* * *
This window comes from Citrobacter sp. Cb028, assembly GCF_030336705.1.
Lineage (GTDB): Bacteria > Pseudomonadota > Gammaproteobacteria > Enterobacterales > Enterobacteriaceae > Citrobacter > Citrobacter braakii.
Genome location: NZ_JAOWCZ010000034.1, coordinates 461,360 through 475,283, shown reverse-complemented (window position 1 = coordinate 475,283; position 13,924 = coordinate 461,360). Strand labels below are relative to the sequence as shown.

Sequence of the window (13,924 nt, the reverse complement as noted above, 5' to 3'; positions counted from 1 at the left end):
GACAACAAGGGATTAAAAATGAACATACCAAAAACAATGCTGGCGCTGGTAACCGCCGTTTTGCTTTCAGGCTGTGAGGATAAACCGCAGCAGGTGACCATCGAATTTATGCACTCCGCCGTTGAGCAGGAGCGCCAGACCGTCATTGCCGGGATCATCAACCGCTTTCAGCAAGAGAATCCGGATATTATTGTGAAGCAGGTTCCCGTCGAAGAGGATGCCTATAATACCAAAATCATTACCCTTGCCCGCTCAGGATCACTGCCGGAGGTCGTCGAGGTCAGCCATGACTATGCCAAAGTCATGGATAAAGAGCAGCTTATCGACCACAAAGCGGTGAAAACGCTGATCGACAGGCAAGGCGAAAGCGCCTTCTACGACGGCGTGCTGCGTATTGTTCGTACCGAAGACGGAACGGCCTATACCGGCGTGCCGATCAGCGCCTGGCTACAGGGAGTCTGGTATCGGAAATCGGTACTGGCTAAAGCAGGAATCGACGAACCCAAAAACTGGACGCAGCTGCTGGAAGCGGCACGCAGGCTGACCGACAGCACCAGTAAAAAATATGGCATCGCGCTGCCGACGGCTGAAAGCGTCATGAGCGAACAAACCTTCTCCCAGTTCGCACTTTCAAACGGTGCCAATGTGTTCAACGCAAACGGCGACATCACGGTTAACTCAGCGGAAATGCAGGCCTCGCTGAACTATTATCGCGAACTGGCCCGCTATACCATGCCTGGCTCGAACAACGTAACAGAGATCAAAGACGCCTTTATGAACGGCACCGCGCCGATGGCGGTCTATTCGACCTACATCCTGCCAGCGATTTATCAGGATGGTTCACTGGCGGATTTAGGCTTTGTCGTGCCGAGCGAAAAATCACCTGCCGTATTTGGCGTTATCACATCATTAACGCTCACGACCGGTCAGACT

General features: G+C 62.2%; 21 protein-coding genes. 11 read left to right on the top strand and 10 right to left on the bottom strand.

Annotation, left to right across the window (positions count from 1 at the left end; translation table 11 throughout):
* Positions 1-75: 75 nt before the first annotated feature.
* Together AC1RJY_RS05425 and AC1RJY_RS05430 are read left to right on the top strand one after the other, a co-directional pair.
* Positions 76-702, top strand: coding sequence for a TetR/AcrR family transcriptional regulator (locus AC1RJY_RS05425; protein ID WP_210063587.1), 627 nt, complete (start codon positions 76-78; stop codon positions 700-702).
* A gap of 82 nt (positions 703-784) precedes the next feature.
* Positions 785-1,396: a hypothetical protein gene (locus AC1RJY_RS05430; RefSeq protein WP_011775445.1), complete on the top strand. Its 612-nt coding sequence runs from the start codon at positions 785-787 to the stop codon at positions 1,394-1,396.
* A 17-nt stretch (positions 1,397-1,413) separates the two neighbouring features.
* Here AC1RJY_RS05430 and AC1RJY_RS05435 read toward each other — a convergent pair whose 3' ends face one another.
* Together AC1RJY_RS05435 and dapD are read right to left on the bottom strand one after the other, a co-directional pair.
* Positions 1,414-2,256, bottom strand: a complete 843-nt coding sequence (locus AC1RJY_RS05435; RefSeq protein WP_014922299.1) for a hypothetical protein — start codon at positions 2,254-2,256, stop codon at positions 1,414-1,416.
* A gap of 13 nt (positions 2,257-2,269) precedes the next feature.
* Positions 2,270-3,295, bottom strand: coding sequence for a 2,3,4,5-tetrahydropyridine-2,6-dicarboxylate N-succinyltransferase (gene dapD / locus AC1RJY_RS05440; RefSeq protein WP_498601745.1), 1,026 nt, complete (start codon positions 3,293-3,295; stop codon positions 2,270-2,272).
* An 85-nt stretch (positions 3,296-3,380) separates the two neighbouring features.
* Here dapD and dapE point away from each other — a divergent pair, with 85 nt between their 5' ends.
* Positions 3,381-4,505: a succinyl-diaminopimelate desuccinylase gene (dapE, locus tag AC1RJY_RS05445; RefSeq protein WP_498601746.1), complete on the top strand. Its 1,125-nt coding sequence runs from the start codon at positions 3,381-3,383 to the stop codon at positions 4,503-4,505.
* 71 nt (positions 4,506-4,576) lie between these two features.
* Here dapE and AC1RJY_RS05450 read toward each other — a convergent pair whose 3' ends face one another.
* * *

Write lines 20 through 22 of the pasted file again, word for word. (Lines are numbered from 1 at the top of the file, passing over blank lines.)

* Here dapD and dapE point away from each other — a divergent pair, with 85 nt between their 5' ends.
* Positions 3,381-4,505: a succinyl-diaminopimelate desuccinylase gene (dapE, locus tag AC1RJY_RS05445; RefSeq protein WP_498601746.1), complete on the top strand. Its 1,125-nt coding sequence runs from the start codon at positions 3,381-3,383 to the stop codon at positions 4,503-4,505.
* 71 nt (positions 4,506-4,576) lie between these two features.